As this out-of-control experience developed, Peter saw that these complete strangers were comparing pictures of him alongside a different man who was also wearing a bike helmet and sunglasses. Peter, an avid cyclist, slowly began to piece together this case of mistaken identity. To his horror, Peter learned there was a man captured on film “hitting children and ramming his bike into an adult after becoming enraged that they were posting [sic] fliers around the Capital Crescent Trail in support of George Floyd.”
Even worse, this internet mob honed in on Peter after comparing the results of a fitness tracking app that Peter used to record his regular rides, also along the Capital Crescent Trail where the original assault incident was caught on film. The mob initially found Peter after the Park Police crowdsourced their search for the man caught on video. The only problem? The guy wasn’t Peter, didn’t look anything like him, and the incident occurred on a different day than the data in Peter’s tracking app. But the cat was already out of the bag — more than 55,000 times out of the bag to be precise, based on how widely the Park Police’s original post proliferated.
Peter immediately reached out to the Park Police and spoke with the Detective assigned to investigate the assault incident. Despite Park Police making a correction to their original crowdsource statement, it barely made a drop in the bucket and was only shared 2,000 times. Park Police quickly excluded Peter as a suspect, but the internet mob was in full swing. Worse, Peter wasn’t alone. Another unfortunate man, a former Maryland cop, was also falsely accused: the “tweet accusing him [was] retweeted and liked more than half a million times.”
The woman who found and shared Peter’s home address? She apologized and deleted her post, but her correction was shared by less than twelve people. The damage was done, and Peter is still reeling from this incident, having done nothing but go for a bike ride near his home.
What did we learn?
Now, the obvious so what we’ll mention here is that with proper digital security and privacy measures in place, this entire charade would at the very least have been diffused, made more difficult, or possibly even completely avoided. But alas, we would not have had the great fortune of learning from such an unfortunate event.
Can we fault the Park Police for asking for the public’s help in identifying and locating an assault suspect? No. To what extent can we control the internet heroes who attempted to answer the Park Police’s call for help? We can’t. Where does the responsibility lie for ensuring events like this don’t happen to innocent citizens? At the individual level.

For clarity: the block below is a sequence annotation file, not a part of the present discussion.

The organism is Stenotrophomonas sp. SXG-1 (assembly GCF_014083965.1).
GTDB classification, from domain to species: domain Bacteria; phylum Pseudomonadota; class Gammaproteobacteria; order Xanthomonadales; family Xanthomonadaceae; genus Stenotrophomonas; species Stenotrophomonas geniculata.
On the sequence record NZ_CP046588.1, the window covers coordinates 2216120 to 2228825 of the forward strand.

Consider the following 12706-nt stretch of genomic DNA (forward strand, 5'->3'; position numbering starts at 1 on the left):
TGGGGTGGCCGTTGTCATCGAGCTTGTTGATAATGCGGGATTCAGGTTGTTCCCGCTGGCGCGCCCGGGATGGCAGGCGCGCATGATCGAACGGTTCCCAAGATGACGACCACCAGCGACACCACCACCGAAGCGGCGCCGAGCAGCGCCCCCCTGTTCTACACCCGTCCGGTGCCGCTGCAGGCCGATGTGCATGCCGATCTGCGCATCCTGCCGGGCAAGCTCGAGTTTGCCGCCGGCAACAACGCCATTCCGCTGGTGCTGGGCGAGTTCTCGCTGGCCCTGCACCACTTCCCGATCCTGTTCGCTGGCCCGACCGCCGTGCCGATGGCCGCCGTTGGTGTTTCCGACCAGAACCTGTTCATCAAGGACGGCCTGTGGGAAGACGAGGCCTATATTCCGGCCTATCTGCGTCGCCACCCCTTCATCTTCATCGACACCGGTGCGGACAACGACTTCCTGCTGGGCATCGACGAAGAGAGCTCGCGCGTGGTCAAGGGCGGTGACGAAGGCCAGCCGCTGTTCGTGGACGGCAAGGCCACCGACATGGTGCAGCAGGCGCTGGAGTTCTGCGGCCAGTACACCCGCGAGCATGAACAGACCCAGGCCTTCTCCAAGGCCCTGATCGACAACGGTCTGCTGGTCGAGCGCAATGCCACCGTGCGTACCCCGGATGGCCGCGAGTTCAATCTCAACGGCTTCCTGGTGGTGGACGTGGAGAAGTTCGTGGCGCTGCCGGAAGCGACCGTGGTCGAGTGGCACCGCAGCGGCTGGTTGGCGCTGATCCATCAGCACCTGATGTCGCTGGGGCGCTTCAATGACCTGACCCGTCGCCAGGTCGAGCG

We won’t pretend it’s easy or convenient to invest your precious time and energy towards improving your digital security and privacy online. We simply don’t know exactly what Peter could have avoided had he been able to improve his online digital security and privacy practices. However, we can claim with high confidence that Peter could have, at least, minimized the damage done to him had his digital security and privacy been more robust.
That’s all this whole thing is about. Take an honest look at your own digital security and privacy. Learn from Peter and the information that was available about him. Have a friend or family member try to dig up as much info as they can about you, and use that to help inform your understanding of your current posture. It can be challenging and fun to improve your skills and see how far you can get.
As we are reminded, none of this stuff works retroactively. Doing damage control is far more difficult than being proactive. “An ounce of prevention is worth a pound of cure” — this rings absolutely true here. Implementing small, incremental changes to your digital security and privacy becomes the foundation upon which a robust posture is built and maintained. Our goal is to make that accessible and easy to understand for all of you, starting with the Digital Security Guide, available here, and in articles such as this one, where we all learn and continue to improve.
Thanks for listening.